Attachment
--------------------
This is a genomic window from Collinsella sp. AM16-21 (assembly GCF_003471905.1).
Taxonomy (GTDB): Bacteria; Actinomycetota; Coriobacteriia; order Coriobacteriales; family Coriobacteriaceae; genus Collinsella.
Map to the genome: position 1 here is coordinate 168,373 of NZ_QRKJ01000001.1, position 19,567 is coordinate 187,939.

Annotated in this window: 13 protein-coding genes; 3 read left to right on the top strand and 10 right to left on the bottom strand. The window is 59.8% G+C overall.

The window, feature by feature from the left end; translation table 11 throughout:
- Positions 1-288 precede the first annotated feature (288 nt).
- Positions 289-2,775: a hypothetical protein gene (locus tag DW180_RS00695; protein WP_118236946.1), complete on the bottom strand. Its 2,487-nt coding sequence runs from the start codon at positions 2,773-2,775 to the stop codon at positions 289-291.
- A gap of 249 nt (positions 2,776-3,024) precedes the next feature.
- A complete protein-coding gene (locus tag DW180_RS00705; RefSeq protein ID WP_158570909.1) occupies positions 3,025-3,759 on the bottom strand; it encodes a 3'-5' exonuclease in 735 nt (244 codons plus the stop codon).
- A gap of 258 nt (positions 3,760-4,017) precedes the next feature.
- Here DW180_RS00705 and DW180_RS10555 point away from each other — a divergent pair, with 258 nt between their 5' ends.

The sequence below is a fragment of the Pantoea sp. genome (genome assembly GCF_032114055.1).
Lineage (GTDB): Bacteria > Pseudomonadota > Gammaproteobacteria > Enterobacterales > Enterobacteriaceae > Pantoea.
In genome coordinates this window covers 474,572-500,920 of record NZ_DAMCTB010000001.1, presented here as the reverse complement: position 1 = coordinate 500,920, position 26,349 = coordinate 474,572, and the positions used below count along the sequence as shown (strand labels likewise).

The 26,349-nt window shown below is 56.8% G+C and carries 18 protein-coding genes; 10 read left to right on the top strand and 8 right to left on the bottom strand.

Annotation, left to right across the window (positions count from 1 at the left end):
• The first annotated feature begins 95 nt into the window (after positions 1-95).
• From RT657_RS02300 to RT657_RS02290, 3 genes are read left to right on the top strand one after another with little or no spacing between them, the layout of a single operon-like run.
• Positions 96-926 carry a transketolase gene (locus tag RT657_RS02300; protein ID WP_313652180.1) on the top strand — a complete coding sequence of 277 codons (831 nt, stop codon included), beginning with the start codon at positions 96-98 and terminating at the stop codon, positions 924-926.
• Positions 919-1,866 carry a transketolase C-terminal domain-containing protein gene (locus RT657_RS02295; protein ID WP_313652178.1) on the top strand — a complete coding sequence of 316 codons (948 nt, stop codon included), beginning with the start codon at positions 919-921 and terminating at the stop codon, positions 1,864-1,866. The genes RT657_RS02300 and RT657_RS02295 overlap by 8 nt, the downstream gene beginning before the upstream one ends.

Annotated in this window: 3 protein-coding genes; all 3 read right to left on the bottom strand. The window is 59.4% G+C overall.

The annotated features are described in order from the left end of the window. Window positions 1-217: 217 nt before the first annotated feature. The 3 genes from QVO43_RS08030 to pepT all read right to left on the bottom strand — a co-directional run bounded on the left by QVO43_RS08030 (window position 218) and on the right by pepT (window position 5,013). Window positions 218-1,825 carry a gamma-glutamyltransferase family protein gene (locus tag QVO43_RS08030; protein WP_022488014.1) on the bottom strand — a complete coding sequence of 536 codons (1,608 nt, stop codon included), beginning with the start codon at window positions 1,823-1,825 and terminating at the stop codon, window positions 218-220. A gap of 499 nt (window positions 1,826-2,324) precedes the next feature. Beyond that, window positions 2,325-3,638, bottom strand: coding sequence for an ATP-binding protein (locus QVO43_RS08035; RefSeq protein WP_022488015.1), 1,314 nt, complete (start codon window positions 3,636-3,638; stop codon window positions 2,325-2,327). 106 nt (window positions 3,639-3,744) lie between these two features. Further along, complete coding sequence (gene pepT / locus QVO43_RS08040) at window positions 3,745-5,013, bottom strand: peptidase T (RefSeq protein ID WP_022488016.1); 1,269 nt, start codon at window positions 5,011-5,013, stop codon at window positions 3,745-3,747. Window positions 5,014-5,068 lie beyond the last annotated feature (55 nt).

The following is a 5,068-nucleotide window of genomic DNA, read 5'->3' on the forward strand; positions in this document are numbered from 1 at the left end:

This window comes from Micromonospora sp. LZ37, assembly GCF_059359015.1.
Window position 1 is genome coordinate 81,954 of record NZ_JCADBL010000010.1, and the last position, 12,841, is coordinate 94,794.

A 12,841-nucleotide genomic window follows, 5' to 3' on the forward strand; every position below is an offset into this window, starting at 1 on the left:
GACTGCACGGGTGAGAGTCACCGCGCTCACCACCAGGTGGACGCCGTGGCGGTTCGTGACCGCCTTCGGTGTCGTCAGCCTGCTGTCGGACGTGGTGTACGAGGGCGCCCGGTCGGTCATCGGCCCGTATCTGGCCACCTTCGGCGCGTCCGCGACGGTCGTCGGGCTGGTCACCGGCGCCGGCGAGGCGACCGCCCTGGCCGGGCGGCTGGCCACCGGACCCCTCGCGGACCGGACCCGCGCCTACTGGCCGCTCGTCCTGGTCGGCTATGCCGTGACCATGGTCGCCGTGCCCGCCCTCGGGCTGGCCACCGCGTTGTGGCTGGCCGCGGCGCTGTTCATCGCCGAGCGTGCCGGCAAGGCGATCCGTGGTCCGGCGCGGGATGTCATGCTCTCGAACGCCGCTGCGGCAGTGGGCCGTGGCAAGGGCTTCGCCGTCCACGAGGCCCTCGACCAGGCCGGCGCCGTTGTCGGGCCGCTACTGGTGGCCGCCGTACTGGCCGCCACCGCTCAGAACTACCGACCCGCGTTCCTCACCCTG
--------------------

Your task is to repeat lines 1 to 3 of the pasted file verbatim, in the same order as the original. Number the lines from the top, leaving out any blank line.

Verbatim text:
This is a genomic window from Collinsella sp. AM16-21 (assembly GCF_003471905.1).
Taxonomy (GTDB): Bacteria; Actinomycetota; Coriobacteriia; order Coriobacteriales; family Coriobacteriaceae; genus Collinsella.
Map to the genome: position 1 here is coordinate 168,373 of NZ_QRKJ01000001.1, position 19,567 is coordinate 187,939.